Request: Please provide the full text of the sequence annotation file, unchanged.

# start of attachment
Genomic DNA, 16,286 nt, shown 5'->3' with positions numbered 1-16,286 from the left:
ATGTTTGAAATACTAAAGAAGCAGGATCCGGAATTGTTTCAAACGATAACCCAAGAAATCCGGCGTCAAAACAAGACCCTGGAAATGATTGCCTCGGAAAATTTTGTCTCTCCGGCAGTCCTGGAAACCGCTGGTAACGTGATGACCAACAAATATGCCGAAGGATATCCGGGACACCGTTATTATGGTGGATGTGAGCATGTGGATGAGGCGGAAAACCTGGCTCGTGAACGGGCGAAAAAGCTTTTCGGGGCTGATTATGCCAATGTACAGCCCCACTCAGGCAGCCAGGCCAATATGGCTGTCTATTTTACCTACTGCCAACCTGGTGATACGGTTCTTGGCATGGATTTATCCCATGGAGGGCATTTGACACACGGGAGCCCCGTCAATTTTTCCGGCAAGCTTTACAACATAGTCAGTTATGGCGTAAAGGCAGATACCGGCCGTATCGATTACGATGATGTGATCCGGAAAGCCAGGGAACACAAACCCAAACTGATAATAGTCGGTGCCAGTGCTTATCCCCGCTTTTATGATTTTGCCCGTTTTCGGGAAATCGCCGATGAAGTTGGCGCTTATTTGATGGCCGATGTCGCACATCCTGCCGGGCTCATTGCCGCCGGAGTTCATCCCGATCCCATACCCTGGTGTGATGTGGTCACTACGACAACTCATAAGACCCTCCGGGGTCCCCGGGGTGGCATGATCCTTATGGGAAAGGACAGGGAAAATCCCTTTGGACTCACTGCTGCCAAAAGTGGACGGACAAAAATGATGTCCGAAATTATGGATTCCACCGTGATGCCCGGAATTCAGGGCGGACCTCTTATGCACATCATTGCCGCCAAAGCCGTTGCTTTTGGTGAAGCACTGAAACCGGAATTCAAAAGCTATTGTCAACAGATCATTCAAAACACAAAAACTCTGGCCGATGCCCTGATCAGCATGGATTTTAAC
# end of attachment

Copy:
Genomic DNA, 16,286 nt, shown 5'->3' with positions numbered 1-16,286 from the left:
ATGTTTGAAATACTAAAGAAGCAGGATCCGGAATTGTTTCAAACGATAACCCAAGAAATCCGGCGTCAAAACAAGACCCTGGAAATGATTGCCTCGGAAAATTTTGTCTCTCCGGCAGTCCTGGAAACCGCTGGTAACGTGATGACCAACAAATATGCCGAAGGATATCCGGGACACCGTTATTATGGTGGATGTGAGCATGTGGATGAGGCGGAAAACCTGGCTCGTGAACGGGCGAAAAAGCTTTTCGGGGCTGATTATGCCAATGTACAGCCCCACTCAGGCAGCCAGGCCAATATGGCTGTCTATTTTACCTACTGCCAACCTGGTGATACGGTTCTTGGCATGGATTTATCCCATGGAGGGCATTTGACACACGGGAGCCCCGTCAATTTTTCCGGCAAGCTTTACAACATAGTCAGTTATGGCGTAAAGGCAGATACCGGCCGTATCGATTACGATGATGTGATCCGGAAAGCCAGGGAACACAAACCCAAACTGATAATAGTCGGTGCCAGTGCTTATCCCCGCTTTTATGATTTTGCCCGTTTTCGGGAAATCGCCGATGAAGTTGGCGCTTATTTGATGGCCGATGTCGCACATCCTGCCGGGCTCATTGCCGCCGGAGTTCATCCCGATCCCATACCCTGGTGTGATGTGGTCACTACGACAACTCATAAGACCCTCCGGGGTCCCCGGGGTGGCATGATCCTTATGGGAAAGGACAGGGAAAATCCCTTTGGACTCACTGCTGCCAAAAGTGGACGGACAAAAATGATGTCCGAAATTATGGATTCCACCGTGATGCCCGGAATTCAGGGCGGACCTCTTATGCACATCATTGCCGCCAAAGCCGTTGCTTTTGGTGAAGCACTGAAACCGGAATTCAAAAGCTATTGTCAACAGATCATTCAAAACACAAAAACTCTGGCCGATGCCCTGATCAGCATGGATTTTAAC